A Talk with My Parents Around Our Holiday Table

Posted by Alex Nadworny on Fri, Dec 14, 2018 @ 06:30 AM

A Talk with My Parents Around Our Holiday Table

A Sibling's Story: Thanksgiving, 2012

by Alex Nadworny

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It was the first Thanksgiving in a long time where it was just the five of us: Ben, me, Dad, Mom and James, around the table. We gave thanks for all we had and the feasting began.  We ate and talked and laughed until we were as stuffed as Thanksgiving turkeys ourselves. We settled into post-dinner conversation and everyone was relaxed and in a great mood, when I heard myself say to my parents, “Where will James live when you are gone?”

Ben & jamesImmediately Ben replied, “He’s living with me.”

To which I said, “No, with me.”

To which my Dad said, “No way he’s living with either of you!”

This question had been on my mind. I loved James and would do anything for him, but I didn’t know exactly what being his caregiver would entail and how it would impact my life.  I have never been concerned about the planning for my brother; this was a given as my Dad is a professional financial planner and my Mom is an advocate and support group leader. But no one had ever asked me what I wanted for James.

 I knew my parents were handling things from a big picture perspective, like building a home for James, but I wanted to know more about what was involved with supporting his day-to-day life.  My Mom kept a detailed schedule of James’ activities but there was something missing: the many things James required, big and small, that she and my Dad did every day.

Alex & james_cropped Our family always talked about everything and I felt comfortable asking my parents anything; there were never any communication barriers. In this case, it was harder for my parents to hear this question than it was for me to ask it.  While they had a plan all mapped out in their minds, they had avoided talking with Ben and me about our future roles in James’ life. Like many parents, they assumed that caring for James would place a burden upon us and they were not ready to have that conversation. I felt differently; I wanted to know what the plan was and to be empowered to shape my role in James’ life.

 In many families, adult children who have a sibling with special needs have their own lives and for varying reasons, really don’t want to be involved in a hands-on manner; they may live a distance away, have family obligations of their own and/or a demanding career. Still, talking about the who, what, and where of the future support plans for their sibling is an essential conversation to have. A sibling’s expectation does not need to be that they will be a caregiver or have to change their life.  It is a wonderful role to be just a brother or sister.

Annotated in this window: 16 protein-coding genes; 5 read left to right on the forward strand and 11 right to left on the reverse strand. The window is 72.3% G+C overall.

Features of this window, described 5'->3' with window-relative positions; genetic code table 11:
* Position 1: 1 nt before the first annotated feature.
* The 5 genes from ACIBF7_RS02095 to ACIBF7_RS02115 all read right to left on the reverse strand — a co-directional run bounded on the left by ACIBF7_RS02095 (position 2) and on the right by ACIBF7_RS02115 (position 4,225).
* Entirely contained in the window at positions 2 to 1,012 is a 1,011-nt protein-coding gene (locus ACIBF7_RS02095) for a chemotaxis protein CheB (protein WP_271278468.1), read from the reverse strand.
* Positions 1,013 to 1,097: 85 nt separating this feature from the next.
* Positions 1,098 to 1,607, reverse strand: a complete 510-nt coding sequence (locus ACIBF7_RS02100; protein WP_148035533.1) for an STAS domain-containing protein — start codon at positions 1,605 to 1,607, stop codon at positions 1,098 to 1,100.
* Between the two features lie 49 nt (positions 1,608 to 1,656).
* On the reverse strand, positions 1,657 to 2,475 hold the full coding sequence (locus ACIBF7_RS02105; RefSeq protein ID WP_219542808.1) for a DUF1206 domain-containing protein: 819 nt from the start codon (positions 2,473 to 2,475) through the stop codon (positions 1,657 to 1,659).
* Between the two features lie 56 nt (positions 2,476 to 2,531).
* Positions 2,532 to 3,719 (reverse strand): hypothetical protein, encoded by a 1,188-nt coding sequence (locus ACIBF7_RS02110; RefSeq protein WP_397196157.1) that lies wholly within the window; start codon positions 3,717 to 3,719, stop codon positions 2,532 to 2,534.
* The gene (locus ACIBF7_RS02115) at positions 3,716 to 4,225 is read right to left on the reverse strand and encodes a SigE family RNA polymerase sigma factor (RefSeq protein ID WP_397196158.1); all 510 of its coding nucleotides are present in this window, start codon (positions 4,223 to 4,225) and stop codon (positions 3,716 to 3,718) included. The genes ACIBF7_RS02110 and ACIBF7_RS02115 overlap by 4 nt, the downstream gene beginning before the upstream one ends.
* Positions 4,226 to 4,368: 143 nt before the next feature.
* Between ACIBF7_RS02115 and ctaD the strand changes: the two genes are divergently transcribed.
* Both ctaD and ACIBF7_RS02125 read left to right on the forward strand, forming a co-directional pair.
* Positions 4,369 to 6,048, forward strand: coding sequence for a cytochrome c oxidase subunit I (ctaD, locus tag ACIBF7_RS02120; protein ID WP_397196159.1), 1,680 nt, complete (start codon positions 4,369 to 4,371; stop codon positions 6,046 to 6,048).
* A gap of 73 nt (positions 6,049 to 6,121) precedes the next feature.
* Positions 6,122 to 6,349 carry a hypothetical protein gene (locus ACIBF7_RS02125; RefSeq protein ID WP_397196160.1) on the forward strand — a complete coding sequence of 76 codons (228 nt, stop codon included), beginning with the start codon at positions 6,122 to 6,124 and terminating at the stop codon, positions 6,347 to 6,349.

The truth is that while every family is different, this conversation always needs to happen. This holiday season, if the atmosphere is right, and you know what you want to say, respectfully start talking! 

Download our Holiday Tips for Family Talks here 

 

 

Tags: families with special needs, siblings, guardianship, planning for a future after parents are gone, parents of people with disabilities

A Special Mother's Day Message

Posted by Patty Manko on Thu, May 08, 2014 @ 04:22 PM

Ben, James, Susan, Alex,NadwornyA mother’s role is awesome and all consuming.  When her children are young, the love and care they require is sometimes overwhelming. She is their everything: feeding, dressing, bathing and wiping away tears becomes a way of life for the first few years. As they get older, she shuttles them from activity to activity, listening, and encouraging them to grow their independence. Then they are adults: she can see them navigating the world and pursuing their dreams.

I am a mother of three: a son and a daughter with typical development and my youngest, a son with Down syndrome. There are no words to describe a mother’s role in the life of her child with special needs.  We do all of the things we did with our typical children but that only gets us so far. We don’t ever stop dressing, feeding, bathing, listening and encouraging them. Our role encompasses so much more: we need to be there forever to be the voice of our child. We not only have to teach our children we have to teach the world.  We have to learn the lingo: the language of doctors and educators, the state and federal laws, the budgets and the agencies.  We have to learn systems of care and navigate insurance coverage.  We have to thicken our skin and grow our contacts to make sure we have access to the person or mind or law that needs to be changed.

We also have the worry of who might take on our role as we age.  We know that we cannot possibly keep this pace up and that eventually we will have to relinquish our role, no matter if we are ready or not.  We have nurtured this child to adulthood and they have become our second skin – we know them better than we know ourselves. Who can we count on to take this on?  I've come to appreciate that while no one can replace a mother, a team of family, friends and professionals can continue to care for my child. Planning for this "team to carry on" is my next role as the mother of a man with lifelong support needs.

~ Susan Nadworny

 

Tags: families with special needs

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